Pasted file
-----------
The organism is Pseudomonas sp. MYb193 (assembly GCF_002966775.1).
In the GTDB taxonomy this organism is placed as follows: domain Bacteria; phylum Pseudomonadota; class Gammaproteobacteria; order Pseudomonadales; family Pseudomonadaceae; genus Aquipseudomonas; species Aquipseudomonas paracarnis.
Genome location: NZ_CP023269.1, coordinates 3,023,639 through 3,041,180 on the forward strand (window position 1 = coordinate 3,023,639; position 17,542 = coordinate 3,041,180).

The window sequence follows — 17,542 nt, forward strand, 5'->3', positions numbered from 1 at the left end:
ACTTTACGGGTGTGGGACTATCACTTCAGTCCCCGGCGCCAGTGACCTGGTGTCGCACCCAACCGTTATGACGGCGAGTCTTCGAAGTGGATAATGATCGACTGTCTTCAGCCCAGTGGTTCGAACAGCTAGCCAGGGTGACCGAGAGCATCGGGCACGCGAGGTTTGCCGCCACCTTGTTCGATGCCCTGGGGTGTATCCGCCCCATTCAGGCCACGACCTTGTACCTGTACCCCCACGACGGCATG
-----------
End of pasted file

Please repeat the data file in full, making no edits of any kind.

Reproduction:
The organism is Pseudomonas sp. MYb193 (assembly GCF_002966775.1).
In the GTDB taxonomy this organism is placed as follows: domain Bacteria; phylum Pseudomonadota; class Gammaproteobacteria; order Pseudomonadales; family Pseudomonadaceae; genus Aquipseudomonas; species Aquipseudomonas paracarnis.
Genome location: NZ_CP023269.1, coordinates 3,023,639 through 3,041,180 on the forward strand (window position 1 = coordinate 3,023,639; position 17,542 = coordinate 3,041,180).

The window sequence follows — 17,542 nt, forward strand, 5'->3', positions numbered from 1 at the left end:
ACTTTACGGGTGTGGGACTATCACTTCAGTCCCCGGCGCCAGTGACCTGGTGTCGCACCCAACCGTTATGACGGCGAGTCTTCGAAGTGGATAATGATCGACTGTCTTCAGCCCAGTGGTTCGAACAGCTAGCCAGGGTGACCGAGAGCATCGGGCACGCGAGGTTTGCCGCCACCTTGTTCGATGCCCTGGGGTGTATCCGCCCCATTCAGGCCACGACCTTGTACCTGTACCCCCACGACGGCATG